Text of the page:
Northern bobwhite researcher wins Rusch Memorial scholarship

Victoria L. Simonson was awarded the Donald H. Rusch Memorial Game Bird Research Scholarship award at last year’s annual conference in Raleigh, N.C., for her work on northern bobwhite quail.

Nominations for the 2017 Donald H. Rusch Memorial Game Bird Research Scholarship will be accepted through May 1. The annual scholarship is open to any graduate student studying upland birds or waterfowl biology or management. Click on the link above to visit the Rusch Memorial Scholarship webpage, or visit our awards page to learn more about all TWS awards.

Victoria L. Simonson was awarded the 2016 Donald H. Rusch Memorial Game Bird Research Scholarship for her work on northern bobwhite quail in the Master of Science in Applied Ecology program at the University of Nebraska-Lincoln.

“I cultivated my passion for natural systems during my childhood while exploring pastures and pheasant hunting with my family every fall,” Simonson wrote in her application for the scholarship. “I watched as pastures and small grain crops disappeared to make way for more and more cornfields. As the people and land around me changed, I noticed corresponding changes in how birds and mammals used the landscape, especially as the number of pheasants harvested by my family each fall dwindled. My early experiences ultimately opened my eyes to anthropogenic impacts on wildlife ecology.”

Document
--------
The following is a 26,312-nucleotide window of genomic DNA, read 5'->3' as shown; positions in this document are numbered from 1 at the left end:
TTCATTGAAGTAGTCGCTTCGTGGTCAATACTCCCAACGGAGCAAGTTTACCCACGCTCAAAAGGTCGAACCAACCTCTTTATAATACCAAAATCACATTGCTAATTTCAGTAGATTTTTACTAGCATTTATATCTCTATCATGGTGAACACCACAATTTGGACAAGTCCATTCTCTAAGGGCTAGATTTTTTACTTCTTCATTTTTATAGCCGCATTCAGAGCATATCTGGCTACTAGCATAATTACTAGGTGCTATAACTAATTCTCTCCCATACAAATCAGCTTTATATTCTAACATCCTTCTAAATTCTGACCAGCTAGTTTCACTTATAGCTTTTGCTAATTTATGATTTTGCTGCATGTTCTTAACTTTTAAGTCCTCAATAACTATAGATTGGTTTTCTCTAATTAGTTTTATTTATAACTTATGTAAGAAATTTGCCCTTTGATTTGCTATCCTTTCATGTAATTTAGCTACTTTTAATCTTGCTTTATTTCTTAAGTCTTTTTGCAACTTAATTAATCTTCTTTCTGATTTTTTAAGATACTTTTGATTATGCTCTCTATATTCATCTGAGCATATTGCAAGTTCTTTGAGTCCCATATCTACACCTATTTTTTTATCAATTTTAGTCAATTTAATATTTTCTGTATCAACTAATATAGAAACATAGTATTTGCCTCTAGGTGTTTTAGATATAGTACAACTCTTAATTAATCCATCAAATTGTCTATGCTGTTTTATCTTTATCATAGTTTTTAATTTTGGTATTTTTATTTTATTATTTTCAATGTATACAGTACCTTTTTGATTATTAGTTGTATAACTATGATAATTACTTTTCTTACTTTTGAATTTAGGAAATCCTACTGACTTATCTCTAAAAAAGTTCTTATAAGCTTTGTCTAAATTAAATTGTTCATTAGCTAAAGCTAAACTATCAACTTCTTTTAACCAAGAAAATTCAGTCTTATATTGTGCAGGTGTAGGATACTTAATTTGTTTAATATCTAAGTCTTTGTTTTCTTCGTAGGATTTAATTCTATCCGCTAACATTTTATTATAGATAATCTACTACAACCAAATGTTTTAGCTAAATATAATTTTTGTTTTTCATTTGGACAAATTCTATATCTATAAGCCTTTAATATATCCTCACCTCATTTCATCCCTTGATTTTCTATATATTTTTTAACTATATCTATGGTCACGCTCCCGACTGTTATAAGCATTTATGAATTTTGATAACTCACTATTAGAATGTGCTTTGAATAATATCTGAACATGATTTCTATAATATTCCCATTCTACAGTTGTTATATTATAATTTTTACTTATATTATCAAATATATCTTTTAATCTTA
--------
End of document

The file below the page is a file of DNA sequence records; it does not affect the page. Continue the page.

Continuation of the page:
The award was created in 2000 in honor of Don Rusch, who died unexpectedly the previous year. An avid hunter and angler, Rusch had a keen interest in game bird biology and conservation. His research as a wildlife professional contributed greatly to the understanding of ruffed grouse and Canada goose population ecology. The award recognizes scholars who carry on his legacy as an enthusiastic and encouraging teacher, a passionate scientist and researcher and an open-minded yet emphatic manager.

Simonson said she intends to pursue a career that promotes collaboration between the scientific community and landowners to further conservation efforts.